Demographics of suicide victims in Sweden in relation to their blood-alcohol concentration and the circumstances and manner of death
2010 (English)In: FORENSIC SCIENCE INTERNATIONAL, ISSN 0379-0738, Vol. 198, no 1-3, 17-22 p.Article in journal (Refereed) Published
Specimens of blood and other body fluids were obtained at autopsy from all deaths in Sweden classified as suicide covering a 10-year period (N = 11,441 cases). The mean age (+/- standard deviation, SD) of the victims was 51.3 +/- 18.8 years witha clear predominance of males 71%(mean age 51.3 +/- 18.8 years) compared with 29% females (mean age 51.4 +/- 18.9 years). The concentration of ethanol in blood samples was determined in duplicate by headspace gas chromatography and a mean blood-alcohol concentration (BAC) of 0.1 g/L (10 mg/100 mL) was the cut-off used to identify ethanol positive cases. The suicides were coded (ICD-9) as self-poisonings (N = 2462, 22%), hanging (N = 4474, 39%), asphyxia by gas (N = 509, 4.4%), drowning (N = 803, 7.0%), gun shot (N = 1307, 11.4%), fall from height (N = 632, 5.5%), self-inflicted cuts or sharp-force injury (N = 363, 3.1%) and miscellaneous ways (N = 891, 7.8%). On average 34% of all suicide victims in Sweden had consumed alcohol before death, 36% of the males and 31% of the females had a positive BAC. The mean (median) concentration of alcohol in femoral blood for men was 1.34 g/L (1.3 g/L) compared with 1.25 g/L (1.1 g/L) for women. Many victims were heavily intoxicated and the 90th percentiles of the BAC distributions ranged from 2.3 to 2.8 g/L depending on manner of death. Elevated blood-alcohol was most prevalent in poisoning deaths (45%) and gas asphyxia (51%) and least prevalent in falls from height (19%) and sharp-force injury (18%). Toxicological analysis for presence of drugs other than alcohol showed a predominance of paracetamol, SSRI antidepressants, anti-psychotics, sedative-hypnotics, and centrally acting opioids. A host of psycho-social factors drive a person to commit suicide and one of the catalysts is over-consumption of alcohol and acute alcohol intoxication. Heavy drinking leads to a loss of inhibitions, impulsive behaviour, poor judgment and a tendency to take risks, all of which might increase the propensity of predisposed individuals to take their own lives.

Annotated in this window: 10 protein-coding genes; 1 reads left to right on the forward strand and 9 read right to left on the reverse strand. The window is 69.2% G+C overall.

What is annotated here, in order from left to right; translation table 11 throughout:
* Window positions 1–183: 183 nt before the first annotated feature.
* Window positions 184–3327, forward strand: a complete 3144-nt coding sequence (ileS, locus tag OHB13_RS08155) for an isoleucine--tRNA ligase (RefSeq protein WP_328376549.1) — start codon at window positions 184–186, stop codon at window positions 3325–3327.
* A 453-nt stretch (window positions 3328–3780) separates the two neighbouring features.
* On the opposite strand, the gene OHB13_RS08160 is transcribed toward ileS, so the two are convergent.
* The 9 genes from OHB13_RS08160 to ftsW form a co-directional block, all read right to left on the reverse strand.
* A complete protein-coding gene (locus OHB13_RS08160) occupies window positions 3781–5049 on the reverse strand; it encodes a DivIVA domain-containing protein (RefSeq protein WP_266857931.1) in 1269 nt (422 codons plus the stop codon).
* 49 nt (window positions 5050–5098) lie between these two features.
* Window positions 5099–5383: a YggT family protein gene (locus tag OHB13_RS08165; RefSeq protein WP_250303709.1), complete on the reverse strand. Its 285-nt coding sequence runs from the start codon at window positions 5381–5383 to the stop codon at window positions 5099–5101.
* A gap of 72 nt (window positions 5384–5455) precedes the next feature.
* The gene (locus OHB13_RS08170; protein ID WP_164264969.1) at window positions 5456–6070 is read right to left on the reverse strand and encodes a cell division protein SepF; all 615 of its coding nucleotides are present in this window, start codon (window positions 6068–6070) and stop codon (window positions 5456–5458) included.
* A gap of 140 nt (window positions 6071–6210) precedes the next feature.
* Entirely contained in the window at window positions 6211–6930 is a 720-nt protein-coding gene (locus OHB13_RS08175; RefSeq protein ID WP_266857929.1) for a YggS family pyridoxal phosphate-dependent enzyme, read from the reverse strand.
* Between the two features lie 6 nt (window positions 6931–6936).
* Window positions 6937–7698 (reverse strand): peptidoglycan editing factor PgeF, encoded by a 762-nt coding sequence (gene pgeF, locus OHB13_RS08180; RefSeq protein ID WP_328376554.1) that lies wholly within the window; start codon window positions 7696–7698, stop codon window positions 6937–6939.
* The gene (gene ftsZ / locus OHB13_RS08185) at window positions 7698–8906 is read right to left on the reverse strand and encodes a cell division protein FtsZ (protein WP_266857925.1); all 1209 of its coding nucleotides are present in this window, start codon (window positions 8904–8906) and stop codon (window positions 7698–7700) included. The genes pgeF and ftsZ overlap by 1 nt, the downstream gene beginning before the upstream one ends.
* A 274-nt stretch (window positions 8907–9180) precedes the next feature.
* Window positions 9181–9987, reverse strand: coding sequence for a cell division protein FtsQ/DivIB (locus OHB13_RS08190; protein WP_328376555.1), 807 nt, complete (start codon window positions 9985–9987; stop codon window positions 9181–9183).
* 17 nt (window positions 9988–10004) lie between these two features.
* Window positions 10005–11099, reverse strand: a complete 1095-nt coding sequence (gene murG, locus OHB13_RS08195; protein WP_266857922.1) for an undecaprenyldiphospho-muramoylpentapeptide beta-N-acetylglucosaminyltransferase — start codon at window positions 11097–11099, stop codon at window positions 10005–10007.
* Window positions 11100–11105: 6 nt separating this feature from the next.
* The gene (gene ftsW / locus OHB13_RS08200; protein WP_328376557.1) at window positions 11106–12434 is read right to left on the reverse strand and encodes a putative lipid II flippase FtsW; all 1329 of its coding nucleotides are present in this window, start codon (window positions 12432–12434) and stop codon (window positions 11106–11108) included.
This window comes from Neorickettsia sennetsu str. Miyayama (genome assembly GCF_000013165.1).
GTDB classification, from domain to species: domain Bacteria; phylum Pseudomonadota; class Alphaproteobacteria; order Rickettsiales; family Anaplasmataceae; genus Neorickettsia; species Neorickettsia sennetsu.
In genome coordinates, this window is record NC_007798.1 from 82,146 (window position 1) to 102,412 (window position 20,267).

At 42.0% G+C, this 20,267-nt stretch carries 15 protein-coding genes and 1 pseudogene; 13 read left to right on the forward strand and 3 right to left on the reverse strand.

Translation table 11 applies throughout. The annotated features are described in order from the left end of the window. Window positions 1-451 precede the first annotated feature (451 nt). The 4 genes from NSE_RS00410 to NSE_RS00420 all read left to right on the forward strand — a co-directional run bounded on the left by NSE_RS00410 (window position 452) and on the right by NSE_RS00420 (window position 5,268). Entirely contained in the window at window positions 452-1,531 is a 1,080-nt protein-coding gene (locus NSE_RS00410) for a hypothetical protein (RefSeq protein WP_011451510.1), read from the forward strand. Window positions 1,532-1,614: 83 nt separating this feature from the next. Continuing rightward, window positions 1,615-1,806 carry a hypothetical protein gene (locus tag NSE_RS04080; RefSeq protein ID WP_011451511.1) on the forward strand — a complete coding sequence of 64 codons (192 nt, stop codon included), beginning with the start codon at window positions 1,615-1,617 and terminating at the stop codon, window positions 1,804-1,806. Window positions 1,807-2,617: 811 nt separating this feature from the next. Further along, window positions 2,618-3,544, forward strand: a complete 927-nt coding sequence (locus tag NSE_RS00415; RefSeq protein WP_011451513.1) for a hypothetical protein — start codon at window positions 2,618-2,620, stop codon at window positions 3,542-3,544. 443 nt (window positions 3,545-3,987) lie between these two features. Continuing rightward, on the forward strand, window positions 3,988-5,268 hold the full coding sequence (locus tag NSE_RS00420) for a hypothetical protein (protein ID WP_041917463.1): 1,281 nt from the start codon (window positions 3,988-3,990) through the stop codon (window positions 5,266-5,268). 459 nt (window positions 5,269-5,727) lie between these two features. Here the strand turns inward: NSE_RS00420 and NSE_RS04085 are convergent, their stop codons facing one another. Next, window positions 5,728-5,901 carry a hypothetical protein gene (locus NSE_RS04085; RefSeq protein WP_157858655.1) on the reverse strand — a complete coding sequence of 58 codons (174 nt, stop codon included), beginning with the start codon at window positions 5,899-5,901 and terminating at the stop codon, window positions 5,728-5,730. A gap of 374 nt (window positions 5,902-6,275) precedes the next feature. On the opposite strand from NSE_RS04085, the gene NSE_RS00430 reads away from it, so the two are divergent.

Place, publisher, year, edition, pages
Elsevier Science B.V., Amsterdam. , 2010. Vol. 198, no 1-3, 17-22 p.
Alcohol, Blood, Drugs, Intoxication, Drunkenness, Self-harm, Suicide
Medical and Health Sciences
IdentifiersURN: urn:nbn:se:liu:diva-56301DOI: 10.1016/j.forsciint.2009.12.015ISI: 000276982600005OAI: oai:DiVA.org:liu-56301DiVA: diva2:318304